The First Industrial Revolution (approximately 1750-1850) introduced the concept of modern industrial economies thanks to advances in steam engines and the discovery of a cheap and abundant mineral such as coal. The change from an agrarian society to an industrial society, in addition to the principle of capitalism and the trade union movement, brought the empowerment of cities as future economic powers.
The Second Industrial Revolution (approximately 1870-1914) improved the new technologies introduced in the First, standardizing industrial processes and introduced new sources of energy such as electricity and oil. In this way the first stages of globalization begin, due to the creation of complex railway, maritime and land infrastructures.
The Third Industrial Revolution (1950-present), the so-called Digital Revolution, thanks to digital computing and information technologies, creates an information architecture shared instantly throughout the world on any type of device.
The Fourth Industrial Revolution (today) uses the electronic innovations of the Third for the construction of intelligent applications whose main source of energy is the data they produce. This automation (observe, orient, decide and act) is the germ of a new parallel economy run automatically by machines, based on previous revolutions in technological advances such as Internet of Things (IoT), Artificial Intelligence (AI) and Distributed Ledger Technology (DLT: Blockchain, Smart contracts, Oracles). The IOT collects the data, the AI processes it and the Smart contracts are the software infrastructure that uses the data to trigger real actions. Since smart contracts reside in Blockchains, they also get all the security advantages that they entail. Oracles are the layer of connectivity that they unit everything so that all systems can communicate.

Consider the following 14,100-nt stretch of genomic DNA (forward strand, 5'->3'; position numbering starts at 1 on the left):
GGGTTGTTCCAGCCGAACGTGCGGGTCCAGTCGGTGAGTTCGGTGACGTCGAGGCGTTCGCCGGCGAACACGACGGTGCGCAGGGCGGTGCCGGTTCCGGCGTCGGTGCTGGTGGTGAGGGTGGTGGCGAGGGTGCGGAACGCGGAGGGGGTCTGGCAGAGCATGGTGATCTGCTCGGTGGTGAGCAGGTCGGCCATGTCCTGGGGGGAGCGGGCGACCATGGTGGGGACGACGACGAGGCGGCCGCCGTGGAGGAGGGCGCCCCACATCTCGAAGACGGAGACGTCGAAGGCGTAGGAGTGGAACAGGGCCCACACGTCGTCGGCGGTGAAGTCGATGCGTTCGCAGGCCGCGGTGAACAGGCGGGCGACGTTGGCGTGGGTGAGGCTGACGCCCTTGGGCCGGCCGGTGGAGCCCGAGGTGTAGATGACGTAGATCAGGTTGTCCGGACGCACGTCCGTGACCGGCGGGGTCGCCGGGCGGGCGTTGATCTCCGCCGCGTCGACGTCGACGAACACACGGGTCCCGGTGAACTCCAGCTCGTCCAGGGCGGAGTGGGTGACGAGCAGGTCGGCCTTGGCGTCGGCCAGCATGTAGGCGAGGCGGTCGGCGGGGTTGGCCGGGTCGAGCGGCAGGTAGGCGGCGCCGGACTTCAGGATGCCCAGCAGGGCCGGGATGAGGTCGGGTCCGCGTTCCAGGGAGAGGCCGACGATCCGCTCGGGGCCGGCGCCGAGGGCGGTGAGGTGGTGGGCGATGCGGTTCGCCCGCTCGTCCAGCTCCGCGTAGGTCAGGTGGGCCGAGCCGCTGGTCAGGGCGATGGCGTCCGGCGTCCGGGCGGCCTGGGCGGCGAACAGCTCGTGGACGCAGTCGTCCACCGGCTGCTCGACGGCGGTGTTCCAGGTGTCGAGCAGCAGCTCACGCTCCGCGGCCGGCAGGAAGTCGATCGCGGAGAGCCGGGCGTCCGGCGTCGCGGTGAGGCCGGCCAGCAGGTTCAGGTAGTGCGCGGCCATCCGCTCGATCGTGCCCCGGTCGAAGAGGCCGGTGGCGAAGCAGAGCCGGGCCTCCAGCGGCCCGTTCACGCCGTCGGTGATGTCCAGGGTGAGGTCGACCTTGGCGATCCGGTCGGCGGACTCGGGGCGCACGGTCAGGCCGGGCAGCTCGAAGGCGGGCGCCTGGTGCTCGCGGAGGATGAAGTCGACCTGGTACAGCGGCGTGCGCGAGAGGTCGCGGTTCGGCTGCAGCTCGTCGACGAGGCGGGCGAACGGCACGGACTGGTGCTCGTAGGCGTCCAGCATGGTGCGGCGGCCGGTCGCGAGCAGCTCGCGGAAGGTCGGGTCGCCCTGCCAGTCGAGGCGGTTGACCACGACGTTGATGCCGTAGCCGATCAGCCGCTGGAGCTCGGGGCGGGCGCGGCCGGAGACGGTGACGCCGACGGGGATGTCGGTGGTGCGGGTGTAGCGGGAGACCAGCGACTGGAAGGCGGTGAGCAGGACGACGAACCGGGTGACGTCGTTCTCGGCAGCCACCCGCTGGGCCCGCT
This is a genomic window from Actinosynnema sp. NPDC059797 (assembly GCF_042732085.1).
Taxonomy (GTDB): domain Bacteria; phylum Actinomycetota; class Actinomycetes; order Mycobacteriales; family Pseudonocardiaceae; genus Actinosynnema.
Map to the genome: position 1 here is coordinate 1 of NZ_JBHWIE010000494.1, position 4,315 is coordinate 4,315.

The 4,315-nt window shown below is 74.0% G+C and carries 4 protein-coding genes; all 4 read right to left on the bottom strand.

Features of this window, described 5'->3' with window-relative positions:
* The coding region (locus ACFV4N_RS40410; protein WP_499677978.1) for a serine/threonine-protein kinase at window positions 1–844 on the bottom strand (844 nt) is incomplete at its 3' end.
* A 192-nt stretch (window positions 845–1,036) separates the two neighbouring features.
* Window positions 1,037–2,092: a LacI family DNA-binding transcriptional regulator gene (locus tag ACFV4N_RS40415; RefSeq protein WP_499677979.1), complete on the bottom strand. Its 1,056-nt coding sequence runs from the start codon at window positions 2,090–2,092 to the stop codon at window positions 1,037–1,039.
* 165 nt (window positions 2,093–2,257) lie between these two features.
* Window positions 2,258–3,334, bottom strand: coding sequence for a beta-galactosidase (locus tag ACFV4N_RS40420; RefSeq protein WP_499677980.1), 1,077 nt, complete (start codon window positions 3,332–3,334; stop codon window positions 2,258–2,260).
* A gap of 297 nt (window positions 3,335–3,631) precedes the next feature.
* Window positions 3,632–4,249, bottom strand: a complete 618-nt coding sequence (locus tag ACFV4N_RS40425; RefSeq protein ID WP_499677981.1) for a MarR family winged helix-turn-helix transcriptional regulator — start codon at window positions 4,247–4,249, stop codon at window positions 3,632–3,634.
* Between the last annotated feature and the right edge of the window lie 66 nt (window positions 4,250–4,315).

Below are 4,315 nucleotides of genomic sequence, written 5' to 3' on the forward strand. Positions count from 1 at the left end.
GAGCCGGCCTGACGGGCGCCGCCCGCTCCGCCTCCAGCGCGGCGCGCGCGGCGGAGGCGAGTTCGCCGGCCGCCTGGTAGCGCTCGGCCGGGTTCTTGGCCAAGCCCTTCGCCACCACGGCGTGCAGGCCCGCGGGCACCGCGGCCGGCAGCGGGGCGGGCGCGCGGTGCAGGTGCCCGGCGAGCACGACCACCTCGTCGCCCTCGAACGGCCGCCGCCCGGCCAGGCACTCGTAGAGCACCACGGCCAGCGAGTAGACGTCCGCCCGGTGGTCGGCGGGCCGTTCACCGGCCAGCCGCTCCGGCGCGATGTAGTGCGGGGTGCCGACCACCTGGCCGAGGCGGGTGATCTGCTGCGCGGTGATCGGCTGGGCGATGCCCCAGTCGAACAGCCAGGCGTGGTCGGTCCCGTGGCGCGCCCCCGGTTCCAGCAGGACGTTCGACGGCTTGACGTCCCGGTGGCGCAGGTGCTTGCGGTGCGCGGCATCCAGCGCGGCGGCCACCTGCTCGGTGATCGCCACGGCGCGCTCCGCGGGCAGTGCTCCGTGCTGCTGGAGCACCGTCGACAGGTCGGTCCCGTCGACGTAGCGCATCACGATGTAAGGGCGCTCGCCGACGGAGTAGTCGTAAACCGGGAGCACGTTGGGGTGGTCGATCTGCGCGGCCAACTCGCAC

An interconnected global economy, the development of intelligent robotics, biotechnology and open source give us an idea of the transition to the Fourth Industrial Revolution. The autonomous economy will increasingly displace humans, but there will not be a problem of resources, but a political problem in its distribution.
At DIPCOM Corporate, we offer digital transformation services for SMEs:
- Identifying the threats / opportunities derived from digital transformation.
- Designing the best digital business model to face those threats / opportunities.
- Establishing the digital competitive advantage.
- Determining how existing technologies can help implement that digital competitive advantage.
- Selecting the skills and people to carry out the transformation.
- Leading the digital transformation process.